The Great Oxford Comma Debate: Should You Use It or Not?

Few, if any, writing styles have been as controversial as the Oxford comma. Also known as the Harvard comma or serial comma, this debate isn’t as much about rules for writing as it is about style. Even the most-used stylebooks in the world do not agree on its usage. Neither style is correct or incorrect, so the debate continues. 

According to the Merriam-Webster Dictionary, the Oxford comma is “used to separate the second-to-last item in a list from a final item introduced by the conjunction ‘and’ or ‘or.” For example, “I love my parents, my dog, and my cat,” uses the Oxford comma, while “I love my parents, my dog and my cat” does not. 

Woman with long black hair sitting at table working on laptop, looking confused with hands up in the air in a shrugging motion.


A confusing history  

The history of the Oxford comma can be as contentious as the debate over using it. Here’s what we know: 

  • Aldus Mantius (aka Aldo Manuzio) was a 15th century Italian who introduced the comma as we know it, to separate things listed in a sentence. The word “comma” comes from the Greek word “koptein,” meaning “to cut off.” 
  • Horace Hart is often referred to as the originator of the Oxford comma. Hart was a printer at Oxford University Press (OUP) from 1893 to 1915. In 1905, he wrote Hart’s Rules for Compositors and Readers as a style guide for OUP employees. However, he did not refer to it as the “Oxford comma.” 
  • Peter Sutcliffe is allegedly the first to call this the “Oxford comma” in his 1978 book about the OUP’s history. 
  • In an interesting twist, Sutcliffe credits F. Howard Collins for introducing the Oxford comma. Collins wrote Author & Printer: A Guide for Authors, Editors, Printers, Correctors of the Press, Composition, and Typists in 1912, 66 years before Sutcliff’s book was published.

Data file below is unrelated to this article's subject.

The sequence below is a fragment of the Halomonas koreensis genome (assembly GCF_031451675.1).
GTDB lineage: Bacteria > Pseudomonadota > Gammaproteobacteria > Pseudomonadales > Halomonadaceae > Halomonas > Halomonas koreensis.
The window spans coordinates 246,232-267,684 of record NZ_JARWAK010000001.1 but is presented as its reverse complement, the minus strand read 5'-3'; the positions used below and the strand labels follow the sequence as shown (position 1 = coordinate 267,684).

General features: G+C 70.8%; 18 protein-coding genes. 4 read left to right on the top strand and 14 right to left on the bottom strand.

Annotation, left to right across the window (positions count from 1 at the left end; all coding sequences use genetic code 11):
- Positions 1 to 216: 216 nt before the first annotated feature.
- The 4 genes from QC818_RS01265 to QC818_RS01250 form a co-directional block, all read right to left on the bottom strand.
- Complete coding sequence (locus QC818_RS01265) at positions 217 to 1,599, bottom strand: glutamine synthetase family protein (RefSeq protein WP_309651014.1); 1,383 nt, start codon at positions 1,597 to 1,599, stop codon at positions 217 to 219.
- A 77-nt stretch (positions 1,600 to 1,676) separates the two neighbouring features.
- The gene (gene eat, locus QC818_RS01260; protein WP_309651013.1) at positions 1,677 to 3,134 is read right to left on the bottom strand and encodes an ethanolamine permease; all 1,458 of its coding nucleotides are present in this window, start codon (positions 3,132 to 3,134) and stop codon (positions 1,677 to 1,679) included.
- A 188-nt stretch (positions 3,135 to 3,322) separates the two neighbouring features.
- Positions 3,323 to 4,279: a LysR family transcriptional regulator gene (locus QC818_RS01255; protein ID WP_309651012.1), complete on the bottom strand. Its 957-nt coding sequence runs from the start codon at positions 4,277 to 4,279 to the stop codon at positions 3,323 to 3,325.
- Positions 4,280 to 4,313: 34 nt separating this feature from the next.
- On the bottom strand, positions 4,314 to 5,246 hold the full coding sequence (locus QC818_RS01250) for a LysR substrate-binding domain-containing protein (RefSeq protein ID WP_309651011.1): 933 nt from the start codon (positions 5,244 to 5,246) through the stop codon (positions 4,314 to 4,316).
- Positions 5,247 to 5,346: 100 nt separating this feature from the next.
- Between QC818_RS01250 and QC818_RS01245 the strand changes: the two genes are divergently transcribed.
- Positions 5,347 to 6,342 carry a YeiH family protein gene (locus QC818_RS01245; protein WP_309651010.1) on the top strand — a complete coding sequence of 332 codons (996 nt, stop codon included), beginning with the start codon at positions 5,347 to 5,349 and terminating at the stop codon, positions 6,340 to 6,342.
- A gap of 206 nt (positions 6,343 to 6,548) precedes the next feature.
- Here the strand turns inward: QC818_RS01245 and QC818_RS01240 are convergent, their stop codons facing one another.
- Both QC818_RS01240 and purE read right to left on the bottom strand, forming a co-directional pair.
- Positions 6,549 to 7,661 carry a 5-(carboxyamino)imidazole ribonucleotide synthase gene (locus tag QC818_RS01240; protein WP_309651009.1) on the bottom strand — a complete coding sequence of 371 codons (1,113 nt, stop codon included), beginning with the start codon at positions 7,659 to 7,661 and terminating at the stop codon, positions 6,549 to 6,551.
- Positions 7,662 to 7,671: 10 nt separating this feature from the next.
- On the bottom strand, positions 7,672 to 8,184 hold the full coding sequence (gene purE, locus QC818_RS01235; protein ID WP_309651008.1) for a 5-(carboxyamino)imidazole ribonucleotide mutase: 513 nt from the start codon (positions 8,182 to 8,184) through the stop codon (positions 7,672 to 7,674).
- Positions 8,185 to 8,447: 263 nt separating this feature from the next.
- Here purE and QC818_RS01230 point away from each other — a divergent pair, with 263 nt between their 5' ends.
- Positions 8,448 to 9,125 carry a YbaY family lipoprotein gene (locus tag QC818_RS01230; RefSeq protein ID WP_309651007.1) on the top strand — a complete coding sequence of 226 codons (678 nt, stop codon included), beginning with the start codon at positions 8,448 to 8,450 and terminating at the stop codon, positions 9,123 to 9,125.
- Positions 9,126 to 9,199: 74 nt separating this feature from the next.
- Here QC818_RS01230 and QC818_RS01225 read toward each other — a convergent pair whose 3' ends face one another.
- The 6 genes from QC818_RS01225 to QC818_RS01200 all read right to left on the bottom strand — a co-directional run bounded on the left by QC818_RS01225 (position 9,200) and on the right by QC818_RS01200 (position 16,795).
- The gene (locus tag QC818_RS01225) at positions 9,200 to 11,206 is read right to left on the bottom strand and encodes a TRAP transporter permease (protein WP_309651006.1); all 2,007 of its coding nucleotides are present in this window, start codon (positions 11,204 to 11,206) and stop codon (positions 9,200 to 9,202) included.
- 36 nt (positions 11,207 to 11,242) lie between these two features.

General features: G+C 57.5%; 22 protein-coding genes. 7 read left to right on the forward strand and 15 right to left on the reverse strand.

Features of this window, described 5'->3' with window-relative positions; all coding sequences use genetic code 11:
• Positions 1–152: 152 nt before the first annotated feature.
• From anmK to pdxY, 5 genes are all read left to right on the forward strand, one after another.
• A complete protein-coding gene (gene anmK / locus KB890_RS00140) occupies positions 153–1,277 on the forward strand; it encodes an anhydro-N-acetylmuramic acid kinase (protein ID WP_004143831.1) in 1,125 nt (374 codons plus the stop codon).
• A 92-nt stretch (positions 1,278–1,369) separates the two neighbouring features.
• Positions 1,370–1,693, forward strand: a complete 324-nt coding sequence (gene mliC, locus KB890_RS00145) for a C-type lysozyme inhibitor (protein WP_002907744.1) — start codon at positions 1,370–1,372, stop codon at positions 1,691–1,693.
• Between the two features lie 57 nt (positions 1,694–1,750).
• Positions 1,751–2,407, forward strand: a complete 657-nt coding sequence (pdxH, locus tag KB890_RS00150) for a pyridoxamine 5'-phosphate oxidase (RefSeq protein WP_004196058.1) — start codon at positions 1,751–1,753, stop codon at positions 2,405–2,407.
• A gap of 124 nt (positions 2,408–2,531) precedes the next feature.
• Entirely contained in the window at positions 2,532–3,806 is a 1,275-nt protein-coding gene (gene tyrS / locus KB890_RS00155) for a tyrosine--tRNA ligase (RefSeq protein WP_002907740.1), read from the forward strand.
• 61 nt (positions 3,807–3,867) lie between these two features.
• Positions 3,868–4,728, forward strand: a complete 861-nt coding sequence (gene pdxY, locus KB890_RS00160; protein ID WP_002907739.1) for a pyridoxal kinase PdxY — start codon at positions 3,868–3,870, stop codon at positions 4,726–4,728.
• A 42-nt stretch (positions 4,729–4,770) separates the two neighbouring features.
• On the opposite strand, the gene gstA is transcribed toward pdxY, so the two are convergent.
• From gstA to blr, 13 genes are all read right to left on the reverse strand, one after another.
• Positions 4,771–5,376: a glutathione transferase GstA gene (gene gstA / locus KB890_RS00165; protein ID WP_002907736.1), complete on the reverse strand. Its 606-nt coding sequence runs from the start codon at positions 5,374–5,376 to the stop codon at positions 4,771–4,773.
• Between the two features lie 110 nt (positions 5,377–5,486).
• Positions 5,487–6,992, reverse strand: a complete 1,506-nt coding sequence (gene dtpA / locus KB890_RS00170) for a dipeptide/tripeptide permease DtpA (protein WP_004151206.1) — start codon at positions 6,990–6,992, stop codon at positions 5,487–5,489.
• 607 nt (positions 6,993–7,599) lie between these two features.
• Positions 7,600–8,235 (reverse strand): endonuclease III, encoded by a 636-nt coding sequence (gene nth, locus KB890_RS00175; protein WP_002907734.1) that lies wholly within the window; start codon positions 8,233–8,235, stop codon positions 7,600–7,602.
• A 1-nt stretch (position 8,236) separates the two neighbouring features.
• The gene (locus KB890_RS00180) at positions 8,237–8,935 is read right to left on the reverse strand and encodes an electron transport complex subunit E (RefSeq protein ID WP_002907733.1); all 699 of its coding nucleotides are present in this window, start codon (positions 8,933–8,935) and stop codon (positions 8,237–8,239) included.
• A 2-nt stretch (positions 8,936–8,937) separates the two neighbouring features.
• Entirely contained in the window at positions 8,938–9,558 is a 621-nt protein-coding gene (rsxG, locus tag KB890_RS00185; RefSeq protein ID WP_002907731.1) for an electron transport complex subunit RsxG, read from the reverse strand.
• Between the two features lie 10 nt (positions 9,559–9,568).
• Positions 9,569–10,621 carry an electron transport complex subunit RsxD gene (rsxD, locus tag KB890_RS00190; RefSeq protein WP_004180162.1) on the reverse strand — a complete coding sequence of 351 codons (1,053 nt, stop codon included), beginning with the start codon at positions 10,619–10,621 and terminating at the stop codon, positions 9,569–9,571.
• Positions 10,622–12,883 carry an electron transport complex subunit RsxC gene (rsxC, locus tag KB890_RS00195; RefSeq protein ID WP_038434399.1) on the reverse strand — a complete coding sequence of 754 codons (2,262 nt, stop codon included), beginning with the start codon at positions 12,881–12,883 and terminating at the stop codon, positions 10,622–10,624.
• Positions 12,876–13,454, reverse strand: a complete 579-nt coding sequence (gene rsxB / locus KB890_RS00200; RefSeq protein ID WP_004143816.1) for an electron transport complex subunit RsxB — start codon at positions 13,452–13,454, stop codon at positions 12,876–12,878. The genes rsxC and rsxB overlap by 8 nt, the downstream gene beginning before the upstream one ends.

• In another twist, Collins fully quotes a letter from Herbert Spencer, a Victorian and friend of Charles Darwin. The letter justified using the serial comma to avoid ambiguity.

"There are people who embrace the Oxford comma and people who don’t, and I’ll just say this: never get between these people when drink has been taken."

Why the debate? 

So, why the fuss over such a little piece of punctuation? 

Fans of the Oxford comma believe that using it helps minimize confusion and helps the reader better understand the author’s intent. Authors of in-depth research articles are typically fanatic proponents of using it in their complex writing. The opposition argues that it makes writing sound pretentious and old-fashioned, making for a cluttered appearance. Writers of news and short articles often avoid it in order to keep the reader moving. 

Let’s look at some examples to better understand the argument. We’ll use the sentence from earlier. 

I love my parents, my dog, and my cat. 

This is a clear sentence that indicates the writer loves three things: parents, dog, and cat. 


I love my parents, my dog and my cat. 

This could be seen as your parents are your dog and your cat.  


Some say that neither are correct sentences, but a simple rephrasing fixes the problem, changing it to: 

I love my dog, my cat and my parents. 


These examples may seem silly at first, as we know our parents are not a dog and cat (unless you’re from the Island of Dr. Moreau, then you have bigger issues than commas to deal with). It’s important to remember that legal cases have sometimes been judged based on punctuation in a document. As recently as 2017, a $5 million lawsuit hinged on the placement (or lack thereof) of a comma. 

"There could hardly be a better illustration of where a misunderstanding could have been avoided by including an Oxford comma than in the lawsuit brought by the Oakhurst Dairy truck drivers."

 The Maine lawsuit 

In a nutshell, the $10 million lawsuit (judgment was for $5 million) involved an overtime dispute between Oakhurst Dairy company and its drivers. Oakhurst settled for $5 million. The crux of the judgment was the interpretation of a sentence in Maine’s overtime law — a sentence that did not use the Oxford comma. Judge David Barron said that the law’s punctuation was not clear, as “packing for shipping or distribution” could be seen as one activity or two separate activities.